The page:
But as Yemeni women these trained birth attendants had to struggle. The distinctive Yemeni house, in the shape of a tower, reflects the relationships between men and women. Upstairs in the mafrage, enjoying magnificent views, the men converse and chew qat declining in Roman fashion in a large airy room. The television sets and Kalashnikovs laboriously brought up the mountains adorn these upstairs rooms. Food is placed before the men on floor mats and everyone dips in to common dishes. Downstairs the women cook and live with the children in gloomy rooms lit by windows set in high walls. The trained, literate birth attendants faced the daily challenges of an entrenched social conservatism. Yet this is only a partial picture of life in rural Yemen.
Uthman, one of the volunteers, a former Sudanese Trades Unionist, now a nurse, was something of a Muslim Saint in his dedication to the patients at the local health clinic. Mid-surgery, he once rescued a fellow development worker being operated on for appendicitis and, with a companion, stretchered her some 15 kilometres down the mountain to the regional hospital. He had spotted in time that the incompetent doctor operating on her couldn’t find the infected appendix.
One of CIIR’s development workers had a bad car accident: a well-known Sheikh accompanying her was killed. We feared the worst. Traditional rates of compensation could be considerable for such a locally notable figure. The development worker who had been driving risked a spell in prison until compensation was paid. But news came back from the Sheikh’s wife. “We loved her” she said of our staff member, “we ask only a small token to honour our customs and to show respect”.
Does Ja’fariyah’s inaccessibility still protect it from the worst ravages of war? I don’t know. But when you remember real people, live and loving human beings, reports of the numbers dying catch the eye and catch the heart. Few non-Muslims in UK give to the main Islamic development agencies which, on a much smaller scale, do courageous humanitarian work in these war zones. They need support but they cannot cope with the magnitude of the destruction.
The big international NGOs with the capacity to respond to this pending humanitarian disaster, OXFAM and Save the Children, have seen their funding from the public falling whilst the Tory back benches have succeeded in getting government to punish these Agencies by cutting their funds. A tiny number of male staff grievously abused their position of power and wealth for sexual favours, and this is the outcome. The public rightly expects higher standards of humanitarian agencies whose work is based on idealism. But does this justify walking away?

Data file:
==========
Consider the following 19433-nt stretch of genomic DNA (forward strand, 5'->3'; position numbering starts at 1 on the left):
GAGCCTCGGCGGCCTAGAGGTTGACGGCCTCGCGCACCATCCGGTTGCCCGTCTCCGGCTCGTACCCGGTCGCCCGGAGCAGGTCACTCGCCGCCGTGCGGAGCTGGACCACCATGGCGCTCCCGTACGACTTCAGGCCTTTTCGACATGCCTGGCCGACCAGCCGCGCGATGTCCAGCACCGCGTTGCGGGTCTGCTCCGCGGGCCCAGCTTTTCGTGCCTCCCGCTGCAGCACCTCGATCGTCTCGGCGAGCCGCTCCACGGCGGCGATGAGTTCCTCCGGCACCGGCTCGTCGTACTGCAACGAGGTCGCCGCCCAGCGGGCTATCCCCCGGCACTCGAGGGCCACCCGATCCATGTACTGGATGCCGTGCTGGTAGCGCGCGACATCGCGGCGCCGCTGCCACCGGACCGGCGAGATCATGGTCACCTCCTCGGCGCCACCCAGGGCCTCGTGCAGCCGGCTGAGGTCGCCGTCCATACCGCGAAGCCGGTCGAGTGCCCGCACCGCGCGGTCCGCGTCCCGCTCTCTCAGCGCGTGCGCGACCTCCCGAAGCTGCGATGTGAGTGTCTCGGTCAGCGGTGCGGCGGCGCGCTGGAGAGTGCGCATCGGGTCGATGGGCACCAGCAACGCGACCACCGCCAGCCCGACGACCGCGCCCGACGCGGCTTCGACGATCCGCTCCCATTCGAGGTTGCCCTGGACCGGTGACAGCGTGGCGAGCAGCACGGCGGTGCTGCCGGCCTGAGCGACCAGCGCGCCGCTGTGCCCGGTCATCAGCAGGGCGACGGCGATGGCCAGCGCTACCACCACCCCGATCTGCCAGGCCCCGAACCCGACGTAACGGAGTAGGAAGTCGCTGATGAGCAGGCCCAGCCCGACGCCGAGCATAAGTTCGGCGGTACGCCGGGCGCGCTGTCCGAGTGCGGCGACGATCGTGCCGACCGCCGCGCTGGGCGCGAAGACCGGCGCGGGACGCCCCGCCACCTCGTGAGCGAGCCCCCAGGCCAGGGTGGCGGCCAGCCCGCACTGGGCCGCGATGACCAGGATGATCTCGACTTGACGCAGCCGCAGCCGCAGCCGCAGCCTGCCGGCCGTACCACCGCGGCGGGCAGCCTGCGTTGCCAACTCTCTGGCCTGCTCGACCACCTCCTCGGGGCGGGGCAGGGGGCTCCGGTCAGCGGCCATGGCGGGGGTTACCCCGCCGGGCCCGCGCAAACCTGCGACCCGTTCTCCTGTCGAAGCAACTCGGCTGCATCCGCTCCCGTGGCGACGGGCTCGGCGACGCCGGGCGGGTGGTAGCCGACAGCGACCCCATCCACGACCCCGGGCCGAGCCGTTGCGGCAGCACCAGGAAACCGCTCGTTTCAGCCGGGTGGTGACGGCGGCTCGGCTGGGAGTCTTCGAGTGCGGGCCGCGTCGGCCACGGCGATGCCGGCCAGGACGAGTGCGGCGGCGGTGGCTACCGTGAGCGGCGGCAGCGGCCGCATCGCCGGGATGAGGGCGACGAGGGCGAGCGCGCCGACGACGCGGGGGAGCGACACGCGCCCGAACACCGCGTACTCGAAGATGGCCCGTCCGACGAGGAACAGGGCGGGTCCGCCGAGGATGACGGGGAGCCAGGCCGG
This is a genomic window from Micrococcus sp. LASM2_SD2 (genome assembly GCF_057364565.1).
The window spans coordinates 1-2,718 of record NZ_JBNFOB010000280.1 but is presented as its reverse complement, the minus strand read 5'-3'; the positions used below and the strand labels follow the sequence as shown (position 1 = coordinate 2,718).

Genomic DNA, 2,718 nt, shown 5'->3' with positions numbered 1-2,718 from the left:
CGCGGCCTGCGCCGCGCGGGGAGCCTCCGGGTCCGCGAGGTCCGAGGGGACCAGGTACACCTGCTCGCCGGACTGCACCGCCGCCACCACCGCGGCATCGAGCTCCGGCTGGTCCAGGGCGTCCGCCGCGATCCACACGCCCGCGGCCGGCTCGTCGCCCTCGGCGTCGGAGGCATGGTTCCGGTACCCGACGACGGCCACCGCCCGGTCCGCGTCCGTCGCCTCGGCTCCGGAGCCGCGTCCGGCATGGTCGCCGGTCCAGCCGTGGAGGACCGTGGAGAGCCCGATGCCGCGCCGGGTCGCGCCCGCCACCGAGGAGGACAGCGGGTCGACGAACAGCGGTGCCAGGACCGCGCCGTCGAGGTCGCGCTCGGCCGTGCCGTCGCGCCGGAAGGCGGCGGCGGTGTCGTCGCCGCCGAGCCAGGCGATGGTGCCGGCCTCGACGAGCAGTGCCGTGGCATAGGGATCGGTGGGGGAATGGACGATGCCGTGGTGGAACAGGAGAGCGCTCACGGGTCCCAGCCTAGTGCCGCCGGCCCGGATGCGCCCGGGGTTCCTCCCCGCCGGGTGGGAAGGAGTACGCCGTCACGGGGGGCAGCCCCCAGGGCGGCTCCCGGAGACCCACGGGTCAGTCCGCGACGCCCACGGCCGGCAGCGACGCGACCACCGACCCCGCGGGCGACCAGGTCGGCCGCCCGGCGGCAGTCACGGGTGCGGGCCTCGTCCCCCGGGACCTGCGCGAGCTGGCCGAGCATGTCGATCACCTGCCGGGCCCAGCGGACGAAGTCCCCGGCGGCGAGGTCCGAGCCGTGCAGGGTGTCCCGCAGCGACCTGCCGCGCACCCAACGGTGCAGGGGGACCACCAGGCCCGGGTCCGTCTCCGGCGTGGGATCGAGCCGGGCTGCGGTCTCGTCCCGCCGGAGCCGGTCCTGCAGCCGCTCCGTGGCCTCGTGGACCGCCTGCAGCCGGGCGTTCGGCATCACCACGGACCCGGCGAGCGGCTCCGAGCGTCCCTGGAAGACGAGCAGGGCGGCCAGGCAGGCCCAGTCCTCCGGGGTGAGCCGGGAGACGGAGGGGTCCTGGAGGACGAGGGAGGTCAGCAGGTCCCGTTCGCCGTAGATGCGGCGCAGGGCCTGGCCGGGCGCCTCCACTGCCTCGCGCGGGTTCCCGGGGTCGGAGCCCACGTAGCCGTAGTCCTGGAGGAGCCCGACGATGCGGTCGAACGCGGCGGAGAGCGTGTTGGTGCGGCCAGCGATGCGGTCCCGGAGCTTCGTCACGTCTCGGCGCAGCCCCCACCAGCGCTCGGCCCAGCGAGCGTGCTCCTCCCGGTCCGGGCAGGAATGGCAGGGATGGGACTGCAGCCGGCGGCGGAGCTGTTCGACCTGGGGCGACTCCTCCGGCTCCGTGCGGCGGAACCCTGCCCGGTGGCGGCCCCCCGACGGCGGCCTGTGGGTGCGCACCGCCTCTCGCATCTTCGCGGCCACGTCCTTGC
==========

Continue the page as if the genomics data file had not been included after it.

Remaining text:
The question I want to ask when I remember the Yemen of the 1990s and the overseas development workers there is: Which is more important punishing the humanitarian agencies for poor governance and ignoring whistle-blowers, hardly a unique crime, or continuing to donate to enable these big Agencies to save the lives of thousands of children in a country no-one really knows or cares much about? Now the media interest has subsided the question can be, and should be, asked.
Save the Children estimate that up to 50,000 Yemeni children died of war-related hunger and disease in 2017 and some 400,000 were in need of treatment for malnutrition. This is no time to let transient outrage get the better of solidarity and compassion.
“The first time it was reported that our friends were being butchered there was a cry of horror. Then a hundred were butchered. But when a thousand were butchered and there was no end to the butchery, a blanket of silence spread.
When evil-doing comes like falling rain, nobody calls out "stop!"
When crimes begin to pile up they become invisible.
When sufferings become unendurable the cries are no longer heard. The cries, too, fall like rain in summer.”